Jorge and Roger have been detained or held up by a volcanic eruption in Chiapas, guerrillas in Guatemala, and sent to the hospital by African Killer Bees. And they also fought off the pestilence of Mindus Crudas and the lethal yellowing disease which killed off almost all their coconut trees. Roger was attacked by a drug addled machete assassin (in Florida), loosing a year of his life to brain surgeries and convalescence. He got caught in the crossfire of the 1994 Zapatista Uprising in Chiapas, on New Year's Day, with a bus load of twenty-three women on what they billed their "Magical, Mystical Rainbow Tour". These women were diciples of two carasmatic women spiritualists. When the war broke out and we had to abandon our hotel at night, the tour's participants broke into two groups -- those who began crying for the husbands they had left at home, and the true spiritualists, who drew a cornmeal pathway around our bus before moving it. Oshano was of Apache extraction and Nikki was associated with the Rock Band, The Grateful Dead !
Late in this tropical odyssey, and before the Yucatan rail system was ripped out and sold for scrap, Casa Mexilio operated a tour company called Great Railroad Journeys of Yucatan. After all, Jorge's paternal grandfather, his own father, and his brother, had lived some years like Gypsies, on the rails working for the railroad.
In Merida and from the beginning, an amazing friendship began with our neighbors across the street, the three ageing Gonzalez brothers, who had colonised the caribbean coast and had the only guest room available between Punta Juarez and the frontier with Belize, during the decades of the 40s, 50s, 60s. And it was from their junk room that some of the original furniture of our home, Casa Mexilio, was repatriated. You see, the Gonzalez brothers had been for many years in business with the former owner of our house, in chicle (for chewing gum). The jungle provided the tree, the zapote tree, and the product was shipped to Mr. Wrigley, from Progreso to New York City.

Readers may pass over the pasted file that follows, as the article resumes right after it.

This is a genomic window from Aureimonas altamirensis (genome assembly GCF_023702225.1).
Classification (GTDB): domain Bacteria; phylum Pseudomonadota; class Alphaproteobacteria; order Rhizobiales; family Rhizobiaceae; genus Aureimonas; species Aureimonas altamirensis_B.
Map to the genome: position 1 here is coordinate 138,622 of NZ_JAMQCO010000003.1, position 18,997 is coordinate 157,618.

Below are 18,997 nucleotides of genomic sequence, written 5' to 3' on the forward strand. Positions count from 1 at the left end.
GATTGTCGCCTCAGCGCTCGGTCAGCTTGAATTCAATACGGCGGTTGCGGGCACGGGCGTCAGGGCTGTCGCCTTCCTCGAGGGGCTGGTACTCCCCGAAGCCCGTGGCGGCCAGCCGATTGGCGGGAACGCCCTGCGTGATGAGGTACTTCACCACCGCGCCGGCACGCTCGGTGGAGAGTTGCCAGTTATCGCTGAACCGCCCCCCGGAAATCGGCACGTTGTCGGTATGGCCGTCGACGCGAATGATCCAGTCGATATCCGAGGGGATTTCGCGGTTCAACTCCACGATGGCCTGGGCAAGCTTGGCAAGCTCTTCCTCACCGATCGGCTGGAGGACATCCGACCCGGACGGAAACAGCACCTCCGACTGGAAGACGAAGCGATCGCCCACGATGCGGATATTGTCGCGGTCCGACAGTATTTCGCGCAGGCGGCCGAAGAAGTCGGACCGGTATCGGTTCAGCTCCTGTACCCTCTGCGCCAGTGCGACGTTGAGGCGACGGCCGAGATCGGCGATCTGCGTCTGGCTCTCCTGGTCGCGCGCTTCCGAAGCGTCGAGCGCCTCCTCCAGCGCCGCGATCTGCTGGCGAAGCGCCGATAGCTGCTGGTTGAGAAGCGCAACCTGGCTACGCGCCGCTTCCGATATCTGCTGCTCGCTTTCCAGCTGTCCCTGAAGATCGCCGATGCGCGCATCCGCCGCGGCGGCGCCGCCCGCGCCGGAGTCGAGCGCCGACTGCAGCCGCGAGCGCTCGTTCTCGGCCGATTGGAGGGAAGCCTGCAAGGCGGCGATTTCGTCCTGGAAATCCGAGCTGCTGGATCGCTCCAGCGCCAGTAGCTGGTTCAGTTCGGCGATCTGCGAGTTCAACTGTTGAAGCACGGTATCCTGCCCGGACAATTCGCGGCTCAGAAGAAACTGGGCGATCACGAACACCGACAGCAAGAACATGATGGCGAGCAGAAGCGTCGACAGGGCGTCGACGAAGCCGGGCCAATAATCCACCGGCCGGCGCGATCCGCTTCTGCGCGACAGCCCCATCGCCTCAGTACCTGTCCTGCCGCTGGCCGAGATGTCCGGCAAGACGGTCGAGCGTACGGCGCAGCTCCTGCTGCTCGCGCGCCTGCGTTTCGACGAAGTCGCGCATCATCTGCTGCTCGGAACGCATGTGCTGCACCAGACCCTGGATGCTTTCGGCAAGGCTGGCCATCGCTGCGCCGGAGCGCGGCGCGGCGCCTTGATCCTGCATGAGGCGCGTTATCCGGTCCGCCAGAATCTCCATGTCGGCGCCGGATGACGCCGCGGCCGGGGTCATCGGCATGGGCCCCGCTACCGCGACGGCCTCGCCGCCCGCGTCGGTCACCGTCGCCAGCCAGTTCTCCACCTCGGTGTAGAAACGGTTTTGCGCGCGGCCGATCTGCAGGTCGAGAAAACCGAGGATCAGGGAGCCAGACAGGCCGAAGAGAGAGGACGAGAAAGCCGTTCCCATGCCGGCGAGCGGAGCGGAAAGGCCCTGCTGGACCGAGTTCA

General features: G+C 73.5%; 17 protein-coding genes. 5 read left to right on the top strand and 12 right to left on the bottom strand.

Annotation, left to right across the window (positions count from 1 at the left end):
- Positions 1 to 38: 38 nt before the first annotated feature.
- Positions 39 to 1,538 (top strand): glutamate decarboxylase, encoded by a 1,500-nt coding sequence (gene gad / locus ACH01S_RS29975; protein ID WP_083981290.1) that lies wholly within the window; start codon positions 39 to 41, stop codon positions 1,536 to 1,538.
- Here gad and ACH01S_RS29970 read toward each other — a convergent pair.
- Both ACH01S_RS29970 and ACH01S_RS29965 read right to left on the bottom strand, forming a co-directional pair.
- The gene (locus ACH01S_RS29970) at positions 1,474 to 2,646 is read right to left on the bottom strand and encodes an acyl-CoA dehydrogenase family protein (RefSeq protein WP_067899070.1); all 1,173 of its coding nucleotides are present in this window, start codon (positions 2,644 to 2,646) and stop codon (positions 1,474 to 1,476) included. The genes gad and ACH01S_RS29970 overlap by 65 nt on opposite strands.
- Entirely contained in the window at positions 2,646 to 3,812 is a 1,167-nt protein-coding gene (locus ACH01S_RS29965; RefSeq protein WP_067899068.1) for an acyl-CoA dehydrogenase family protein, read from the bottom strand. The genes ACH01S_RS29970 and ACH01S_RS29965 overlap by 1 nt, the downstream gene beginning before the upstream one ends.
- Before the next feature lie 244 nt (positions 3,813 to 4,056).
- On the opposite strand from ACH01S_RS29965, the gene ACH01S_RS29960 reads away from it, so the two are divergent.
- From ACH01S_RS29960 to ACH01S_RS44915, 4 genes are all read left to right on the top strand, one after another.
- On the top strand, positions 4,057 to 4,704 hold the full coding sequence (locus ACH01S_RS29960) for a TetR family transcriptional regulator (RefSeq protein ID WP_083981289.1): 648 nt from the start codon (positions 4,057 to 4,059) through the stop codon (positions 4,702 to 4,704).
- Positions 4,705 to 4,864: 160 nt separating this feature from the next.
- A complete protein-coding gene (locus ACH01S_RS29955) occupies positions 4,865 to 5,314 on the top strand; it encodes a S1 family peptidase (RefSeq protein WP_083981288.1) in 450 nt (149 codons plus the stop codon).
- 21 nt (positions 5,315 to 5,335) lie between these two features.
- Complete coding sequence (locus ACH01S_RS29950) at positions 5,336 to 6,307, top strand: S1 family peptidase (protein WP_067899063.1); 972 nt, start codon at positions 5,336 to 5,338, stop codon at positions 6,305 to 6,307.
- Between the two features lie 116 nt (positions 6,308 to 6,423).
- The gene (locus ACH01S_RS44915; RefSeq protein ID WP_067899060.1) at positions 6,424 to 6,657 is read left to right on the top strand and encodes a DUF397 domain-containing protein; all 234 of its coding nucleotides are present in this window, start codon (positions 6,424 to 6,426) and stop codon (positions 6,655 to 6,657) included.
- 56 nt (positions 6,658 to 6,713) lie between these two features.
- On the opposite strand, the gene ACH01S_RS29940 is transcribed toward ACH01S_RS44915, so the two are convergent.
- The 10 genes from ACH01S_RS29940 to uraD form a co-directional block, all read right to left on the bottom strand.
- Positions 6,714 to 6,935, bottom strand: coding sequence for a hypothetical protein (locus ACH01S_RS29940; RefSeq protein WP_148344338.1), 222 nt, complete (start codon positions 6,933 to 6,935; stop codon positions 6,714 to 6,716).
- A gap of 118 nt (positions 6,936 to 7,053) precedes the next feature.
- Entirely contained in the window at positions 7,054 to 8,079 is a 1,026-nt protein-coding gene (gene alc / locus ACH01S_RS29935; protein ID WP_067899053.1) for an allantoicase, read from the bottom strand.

Capitalising on the two assets, our Caribbean beach lands and the Big House in Merida, we made it through the difficult years after the hurricane by selling ‘adventure’, a goulash of ruins, beaches, diving, Yucatecan culture, and the genteel ways of the city folks in the Big House. For the tourists, it was a very real slice of history and real adventures, both past and present, of the people of Yucatan.
History surrounded us, as they say. And Jorge brought the magic ingredient of authenticity, his Mayan language, culture, and family ties to one of the most important haciendas of the state, plus his early years of having lived in the sparsely populated jungle Territory of Quintana Roo.
It was not until ten years into this bi-national adventure that the history of our home was realized and documented — that Jorge was born on the hacienda owned by the same family who built and lived in our Merida home. Ancient neighbors, yellowed clippings, research, and a few fortuitous meetings filled in the blanks.
For the rest of the story, see: ‘The Connection between Hacienda Xcanchakan and Casa Mexilio" It can be found under the About Tab.